G1 H2 Z5 F6000    ; lift Z relative to current position

G1 H1 X505 F1800 ; move quickly to X axis endstop and stop there (first pass)

G1 H2 X-5 F6000    ; go back a few mm

G1 H1 X505 F360  ; move slowly to X axis endstop once more (second pass)

G1 H2 Z-5 F6000   ; lower Z again

G90               ; absolute positioning

M569: Set motor driver direction, enable polarity and step pulse timing


  • Pnnn Motor driver number
  • Snnn Direction of movement of the motor(s) attached to this driver: 0 = backwards, 1 = forwards (default 1)
  • Rnnn Driver enable polarity: 0 = active low, 1 = active high, -1 = driver is always disabled and is not monitored (default 0)
  • Tnnn (firmware 1.14 and later) Minimum driver step pulse width and interval in microseconds



M569 P0.0 S1                                             ; physical drive 0.0 goes forwards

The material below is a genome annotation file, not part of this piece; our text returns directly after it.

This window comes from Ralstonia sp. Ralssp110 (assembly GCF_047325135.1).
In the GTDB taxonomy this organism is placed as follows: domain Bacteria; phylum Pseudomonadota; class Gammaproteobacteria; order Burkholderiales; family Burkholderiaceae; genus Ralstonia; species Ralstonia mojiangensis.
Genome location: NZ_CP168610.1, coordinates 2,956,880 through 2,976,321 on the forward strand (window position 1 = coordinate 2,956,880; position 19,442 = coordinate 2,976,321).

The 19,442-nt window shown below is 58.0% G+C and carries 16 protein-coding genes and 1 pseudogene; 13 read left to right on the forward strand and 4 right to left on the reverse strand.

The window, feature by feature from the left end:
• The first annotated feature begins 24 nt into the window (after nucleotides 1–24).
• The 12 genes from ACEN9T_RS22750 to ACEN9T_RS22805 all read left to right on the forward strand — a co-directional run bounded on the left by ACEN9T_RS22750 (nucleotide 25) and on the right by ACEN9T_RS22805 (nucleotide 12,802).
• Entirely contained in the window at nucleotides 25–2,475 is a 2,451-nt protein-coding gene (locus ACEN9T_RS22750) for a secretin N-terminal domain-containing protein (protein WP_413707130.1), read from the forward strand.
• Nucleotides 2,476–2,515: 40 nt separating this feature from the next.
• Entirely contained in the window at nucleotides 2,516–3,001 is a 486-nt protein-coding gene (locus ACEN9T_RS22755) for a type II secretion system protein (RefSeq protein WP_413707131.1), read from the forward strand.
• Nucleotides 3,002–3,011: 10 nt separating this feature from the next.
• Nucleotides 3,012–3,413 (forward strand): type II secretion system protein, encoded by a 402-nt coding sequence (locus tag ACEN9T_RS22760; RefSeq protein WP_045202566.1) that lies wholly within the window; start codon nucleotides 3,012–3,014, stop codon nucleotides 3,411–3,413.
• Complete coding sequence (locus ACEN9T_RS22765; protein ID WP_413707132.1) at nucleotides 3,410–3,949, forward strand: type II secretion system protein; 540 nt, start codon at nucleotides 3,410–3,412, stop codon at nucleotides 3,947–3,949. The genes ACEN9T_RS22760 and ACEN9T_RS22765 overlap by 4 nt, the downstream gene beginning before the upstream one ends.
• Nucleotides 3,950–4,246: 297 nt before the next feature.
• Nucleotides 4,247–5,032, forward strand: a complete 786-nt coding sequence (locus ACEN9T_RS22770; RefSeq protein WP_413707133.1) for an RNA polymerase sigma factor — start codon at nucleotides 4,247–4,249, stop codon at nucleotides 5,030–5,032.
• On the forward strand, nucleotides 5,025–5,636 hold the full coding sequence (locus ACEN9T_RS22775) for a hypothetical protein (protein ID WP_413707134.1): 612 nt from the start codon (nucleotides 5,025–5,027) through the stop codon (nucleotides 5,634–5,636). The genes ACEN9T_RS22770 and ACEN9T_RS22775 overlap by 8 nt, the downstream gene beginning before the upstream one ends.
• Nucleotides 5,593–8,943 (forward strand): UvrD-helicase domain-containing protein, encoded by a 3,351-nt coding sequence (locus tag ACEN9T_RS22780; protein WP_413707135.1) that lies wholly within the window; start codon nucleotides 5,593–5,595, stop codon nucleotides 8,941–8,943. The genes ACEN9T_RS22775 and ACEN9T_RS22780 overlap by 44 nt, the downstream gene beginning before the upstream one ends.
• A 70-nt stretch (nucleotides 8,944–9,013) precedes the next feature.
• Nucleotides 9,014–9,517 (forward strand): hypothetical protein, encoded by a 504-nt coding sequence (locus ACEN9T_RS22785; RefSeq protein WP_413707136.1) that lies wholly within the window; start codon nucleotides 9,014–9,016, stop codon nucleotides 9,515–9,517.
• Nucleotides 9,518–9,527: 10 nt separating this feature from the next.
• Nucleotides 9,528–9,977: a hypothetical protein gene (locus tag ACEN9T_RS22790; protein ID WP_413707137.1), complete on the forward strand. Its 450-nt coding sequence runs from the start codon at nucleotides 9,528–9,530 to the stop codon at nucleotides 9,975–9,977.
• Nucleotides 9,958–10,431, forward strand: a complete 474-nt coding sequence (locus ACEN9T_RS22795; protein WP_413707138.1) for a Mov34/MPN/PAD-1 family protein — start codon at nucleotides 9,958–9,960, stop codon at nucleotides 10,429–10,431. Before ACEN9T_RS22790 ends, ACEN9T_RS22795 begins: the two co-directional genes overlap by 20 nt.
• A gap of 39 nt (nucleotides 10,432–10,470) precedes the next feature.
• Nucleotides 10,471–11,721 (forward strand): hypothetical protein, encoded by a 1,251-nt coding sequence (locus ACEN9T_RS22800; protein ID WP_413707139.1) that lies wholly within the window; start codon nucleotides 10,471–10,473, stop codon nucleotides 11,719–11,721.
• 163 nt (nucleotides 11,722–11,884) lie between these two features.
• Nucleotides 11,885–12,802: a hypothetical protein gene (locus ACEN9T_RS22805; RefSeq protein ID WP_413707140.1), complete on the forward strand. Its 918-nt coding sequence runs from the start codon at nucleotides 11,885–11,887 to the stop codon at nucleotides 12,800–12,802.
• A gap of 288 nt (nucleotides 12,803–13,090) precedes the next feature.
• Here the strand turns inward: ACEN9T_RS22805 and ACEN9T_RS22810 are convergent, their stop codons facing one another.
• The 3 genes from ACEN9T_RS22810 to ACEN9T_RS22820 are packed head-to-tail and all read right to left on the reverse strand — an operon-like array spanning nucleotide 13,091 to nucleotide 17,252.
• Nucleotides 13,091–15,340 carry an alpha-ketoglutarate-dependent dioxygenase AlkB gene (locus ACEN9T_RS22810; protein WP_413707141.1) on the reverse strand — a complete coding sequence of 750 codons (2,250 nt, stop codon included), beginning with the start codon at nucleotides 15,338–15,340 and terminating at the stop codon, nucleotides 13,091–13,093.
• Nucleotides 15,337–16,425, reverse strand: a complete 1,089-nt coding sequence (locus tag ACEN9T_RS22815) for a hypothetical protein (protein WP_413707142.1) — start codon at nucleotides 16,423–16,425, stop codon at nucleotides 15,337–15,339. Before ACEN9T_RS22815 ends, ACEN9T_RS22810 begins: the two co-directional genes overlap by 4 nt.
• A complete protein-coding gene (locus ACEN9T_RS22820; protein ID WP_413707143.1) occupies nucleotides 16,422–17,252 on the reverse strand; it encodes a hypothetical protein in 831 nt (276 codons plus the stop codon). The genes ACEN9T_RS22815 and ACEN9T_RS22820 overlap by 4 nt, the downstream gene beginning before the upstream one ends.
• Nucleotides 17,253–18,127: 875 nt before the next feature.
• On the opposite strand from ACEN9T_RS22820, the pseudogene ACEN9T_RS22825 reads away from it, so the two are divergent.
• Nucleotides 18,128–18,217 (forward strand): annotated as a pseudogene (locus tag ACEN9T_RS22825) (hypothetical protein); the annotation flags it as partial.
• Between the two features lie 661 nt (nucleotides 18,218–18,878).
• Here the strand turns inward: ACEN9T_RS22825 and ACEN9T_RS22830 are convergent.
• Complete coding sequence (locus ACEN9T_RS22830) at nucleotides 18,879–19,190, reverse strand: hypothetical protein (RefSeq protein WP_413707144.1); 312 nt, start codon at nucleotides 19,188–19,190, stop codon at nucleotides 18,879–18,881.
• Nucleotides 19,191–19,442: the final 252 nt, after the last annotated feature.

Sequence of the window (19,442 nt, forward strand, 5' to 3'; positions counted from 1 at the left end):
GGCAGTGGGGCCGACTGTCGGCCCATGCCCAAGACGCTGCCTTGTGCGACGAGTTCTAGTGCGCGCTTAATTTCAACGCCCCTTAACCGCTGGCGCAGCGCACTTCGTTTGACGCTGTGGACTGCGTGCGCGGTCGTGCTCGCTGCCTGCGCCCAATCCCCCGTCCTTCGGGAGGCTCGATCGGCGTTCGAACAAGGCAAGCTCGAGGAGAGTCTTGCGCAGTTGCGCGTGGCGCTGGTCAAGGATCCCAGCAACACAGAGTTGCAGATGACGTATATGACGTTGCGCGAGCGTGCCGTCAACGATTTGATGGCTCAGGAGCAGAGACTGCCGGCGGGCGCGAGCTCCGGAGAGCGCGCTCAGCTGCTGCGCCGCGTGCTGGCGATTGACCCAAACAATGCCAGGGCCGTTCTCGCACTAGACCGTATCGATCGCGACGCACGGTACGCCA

M569 P0.1 S1                                             ; physical drive 0.1 goes forwards

M569 P0.2 S1                                             ; physical drive 0.2 goes forwards

M569 P0.4 S1                                             ; physical drive 0.4 goes forwards

M569 P0.3 S1                                             ; physical drive 0.3 goes forwards

So Change the S parameter 0


M569 P0.0 S0                                             ; physical drive 0.0 goes forwards

M569 P0.1 S0                                             ; physical drive 0.1 goes forwards

M569 P0.2 S0                                            ; physical drive 0.2 goes forwards

M569 P0.4 S0                                             ; physical drive 0.4 goes forwards

M569 P0.3 S0                                             ; physical drive 0.3 goes forwards